Qualities of various milks:
Su. Su. XLVI.115 Cow’s milk best of milks; Su. Su. XLV.21—demulcent, does not increase slimy secretions in channels (srotamsi), heavy, elixir, cold, sweet taste and post-digestive effect (rasa and vipaka), balances Vata & Pitta, best vitalizing agent; good for hemoptysis.
Su. Su. XLV.22—goat = similar qualities to that of cow and is light, astringent, digestive (dipana); is good for those suffering phthisis, dyspnea, cough, hemoptysis, in fact all diseases (from her feeding on bitter and pungent foods).
Su. Su. XLV.23—buffalo = sweet taste, heavy, soporific, cooling, more fat than cow’s milk; is heavy on digestion, increases slimy secretions.
Su. Su. XLV.24—horse (etc.) = tonic, light, drying, sweet, sour taste, salty after-taste, good for rheumatism of the extremities.
Su. Su. XLV.25—woman = cold, sweet, astringent after-taste, wholesome, vitalizing, light, appetizing, and is good as errhine and as an eye wash.
Su. Su. XLV.25—elephant = sweet and astringent after-taste, spermatopoetic, heavy, demulcent, cooling, and tonic, invigorates the eyesight.
Ca. Su. XXVII.217-224 Cow’s milk has ten attributes: sweet, cold, soft, unctuous, viscous, smooth, slimy, heavy, dull, clear. It increases ojas from having similar properties. It is best among vilalizers and rejuvenatives (rasayanas).
Buffalo milk = heavier and colder than cow’s and from fat content is good for sleeplessness and excessive digestive power.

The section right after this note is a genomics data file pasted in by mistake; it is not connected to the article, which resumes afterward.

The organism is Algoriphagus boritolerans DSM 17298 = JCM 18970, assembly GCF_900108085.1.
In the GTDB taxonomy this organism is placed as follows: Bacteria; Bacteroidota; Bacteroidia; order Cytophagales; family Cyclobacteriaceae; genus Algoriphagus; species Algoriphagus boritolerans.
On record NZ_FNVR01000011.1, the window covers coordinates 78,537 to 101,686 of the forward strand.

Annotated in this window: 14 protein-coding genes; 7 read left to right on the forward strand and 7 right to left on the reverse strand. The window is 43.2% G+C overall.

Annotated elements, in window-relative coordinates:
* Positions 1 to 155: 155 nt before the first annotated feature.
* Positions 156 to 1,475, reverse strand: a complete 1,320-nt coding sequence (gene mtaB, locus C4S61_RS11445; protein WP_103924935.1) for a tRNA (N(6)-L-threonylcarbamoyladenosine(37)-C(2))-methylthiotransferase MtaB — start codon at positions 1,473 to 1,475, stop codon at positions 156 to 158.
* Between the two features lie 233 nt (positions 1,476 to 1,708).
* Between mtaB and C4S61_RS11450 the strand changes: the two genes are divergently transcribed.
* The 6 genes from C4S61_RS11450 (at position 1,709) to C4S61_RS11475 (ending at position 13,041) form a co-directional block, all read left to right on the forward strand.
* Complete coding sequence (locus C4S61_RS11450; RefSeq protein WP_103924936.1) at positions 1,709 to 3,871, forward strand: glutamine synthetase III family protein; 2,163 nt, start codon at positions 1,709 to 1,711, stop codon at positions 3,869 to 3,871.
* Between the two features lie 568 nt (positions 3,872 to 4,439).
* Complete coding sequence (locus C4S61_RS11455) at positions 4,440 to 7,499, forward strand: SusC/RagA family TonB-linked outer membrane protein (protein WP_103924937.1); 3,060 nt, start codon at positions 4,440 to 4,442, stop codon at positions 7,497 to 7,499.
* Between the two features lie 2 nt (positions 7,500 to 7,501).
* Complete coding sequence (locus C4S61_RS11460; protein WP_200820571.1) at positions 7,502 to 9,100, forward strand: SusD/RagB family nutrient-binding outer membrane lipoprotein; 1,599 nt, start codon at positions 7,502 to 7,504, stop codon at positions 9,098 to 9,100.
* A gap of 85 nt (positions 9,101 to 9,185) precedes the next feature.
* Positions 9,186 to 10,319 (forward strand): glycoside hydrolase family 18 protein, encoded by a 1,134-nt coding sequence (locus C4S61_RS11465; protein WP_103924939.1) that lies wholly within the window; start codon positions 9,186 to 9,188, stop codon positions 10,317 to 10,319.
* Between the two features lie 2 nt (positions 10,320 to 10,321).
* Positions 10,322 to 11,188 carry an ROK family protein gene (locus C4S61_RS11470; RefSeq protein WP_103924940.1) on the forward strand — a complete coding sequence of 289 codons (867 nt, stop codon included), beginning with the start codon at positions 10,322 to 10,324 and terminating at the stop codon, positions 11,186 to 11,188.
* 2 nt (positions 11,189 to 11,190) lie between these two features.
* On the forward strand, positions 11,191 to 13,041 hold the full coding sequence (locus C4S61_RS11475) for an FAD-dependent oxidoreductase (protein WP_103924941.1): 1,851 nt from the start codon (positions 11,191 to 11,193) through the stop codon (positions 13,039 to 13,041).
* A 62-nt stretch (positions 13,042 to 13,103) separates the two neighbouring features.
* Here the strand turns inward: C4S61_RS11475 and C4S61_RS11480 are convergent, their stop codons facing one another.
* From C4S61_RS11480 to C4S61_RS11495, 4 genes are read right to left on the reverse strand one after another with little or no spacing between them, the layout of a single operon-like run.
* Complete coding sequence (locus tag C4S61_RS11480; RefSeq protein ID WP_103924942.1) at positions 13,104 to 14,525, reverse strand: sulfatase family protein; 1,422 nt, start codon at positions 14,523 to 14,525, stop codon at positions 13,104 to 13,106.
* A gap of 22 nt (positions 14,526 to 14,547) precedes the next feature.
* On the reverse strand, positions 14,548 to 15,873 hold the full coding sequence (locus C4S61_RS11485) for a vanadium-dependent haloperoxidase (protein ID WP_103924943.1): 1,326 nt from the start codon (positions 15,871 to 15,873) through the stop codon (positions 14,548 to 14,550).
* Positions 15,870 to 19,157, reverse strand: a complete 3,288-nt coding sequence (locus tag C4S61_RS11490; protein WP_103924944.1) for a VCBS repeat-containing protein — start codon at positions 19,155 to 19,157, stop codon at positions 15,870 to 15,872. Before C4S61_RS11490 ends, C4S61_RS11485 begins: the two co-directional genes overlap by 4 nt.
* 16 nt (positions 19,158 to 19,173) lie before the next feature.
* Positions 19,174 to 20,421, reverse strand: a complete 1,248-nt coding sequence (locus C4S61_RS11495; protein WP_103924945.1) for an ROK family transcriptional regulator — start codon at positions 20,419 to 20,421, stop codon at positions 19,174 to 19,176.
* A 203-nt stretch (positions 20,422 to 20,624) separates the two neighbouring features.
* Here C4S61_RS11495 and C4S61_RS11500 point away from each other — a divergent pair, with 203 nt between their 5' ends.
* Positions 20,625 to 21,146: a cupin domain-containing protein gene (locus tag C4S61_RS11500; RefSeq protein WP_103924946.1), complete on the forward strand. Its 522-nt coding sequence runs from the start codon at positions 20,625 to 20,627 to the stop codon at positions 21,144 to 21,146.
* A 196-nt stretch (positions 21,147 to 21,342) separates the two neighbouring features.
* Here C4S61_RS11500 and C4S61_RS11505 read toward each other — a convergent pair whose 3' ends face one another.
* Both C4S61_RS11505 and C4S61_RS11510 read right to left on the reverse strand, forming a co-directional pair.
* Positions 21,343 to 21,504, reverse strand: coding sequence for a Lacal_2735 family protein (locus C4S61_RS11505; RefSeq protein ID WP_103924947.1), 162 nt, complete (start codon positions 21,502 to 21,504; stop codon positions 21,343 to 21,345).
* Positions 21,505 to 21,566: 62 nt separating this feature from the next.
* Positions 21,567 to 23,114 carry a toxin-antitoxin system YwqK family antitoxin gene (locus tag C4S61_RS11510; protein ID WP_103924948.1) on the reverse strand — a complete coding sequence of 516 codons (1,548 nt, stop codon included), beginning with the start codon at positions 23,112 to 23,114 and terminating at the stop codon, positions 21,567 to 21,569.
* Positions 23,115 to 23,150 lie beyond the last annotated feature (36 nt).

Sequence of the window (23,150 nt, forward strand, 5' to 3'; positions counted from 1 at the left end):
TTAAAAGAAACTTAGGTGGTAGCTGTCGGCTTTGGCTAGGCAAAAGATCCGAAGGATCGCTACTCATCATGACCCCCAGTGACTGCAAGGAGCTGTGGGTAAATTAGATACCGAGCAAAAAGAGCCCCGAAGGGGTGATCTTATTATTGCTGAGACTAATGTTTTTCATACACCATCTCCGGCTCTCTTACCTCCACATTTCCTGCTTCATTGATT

Camel milk = rough, hot, slightly salty, light and is good for vata and kapha, hardness of bowels, worms, swelling, abdominal disorders, and hemorrhoids.
One-hoofed animals milk = hot, slightly sour, salty, rough, light, alleviates vata in extremities and promotes strength.
Goat milk = astringent-sweet, cold, constipating, light, alleviates internal hemorrhage, diarrhea, wasting, cough, and fever.
Sheep milk = produces hiccup and dyspnea, is hot and aggravates pitta and kapha.
Elephant milk = is heavy, good stabilizer, and promotes strength.
Human milk = vitalizer, bulk promoting, satmya, uncting, is good for internal hemorrhage and pain in the eyes.
Interestingly Caraka describes colostrum and milk from 2nd or 3rd weeks post-partum as good for sleeplessness and excessive appetite, and are: heavy, saturating, aphrodisiac, bulk-promoting, and vata-alleviating.
Caraka Samhita, Translator PV Sharma, Chaukhambha Orientalia, Varanasi, India, 1993.
Sushruta Samhita, Translator KL Bhishagratna, Chaukhambha Orientalia, Varanasi, India, 1991.
(C) Copyright 1998 Michael Dick All Rights Reserved www.ayurveda-florida.com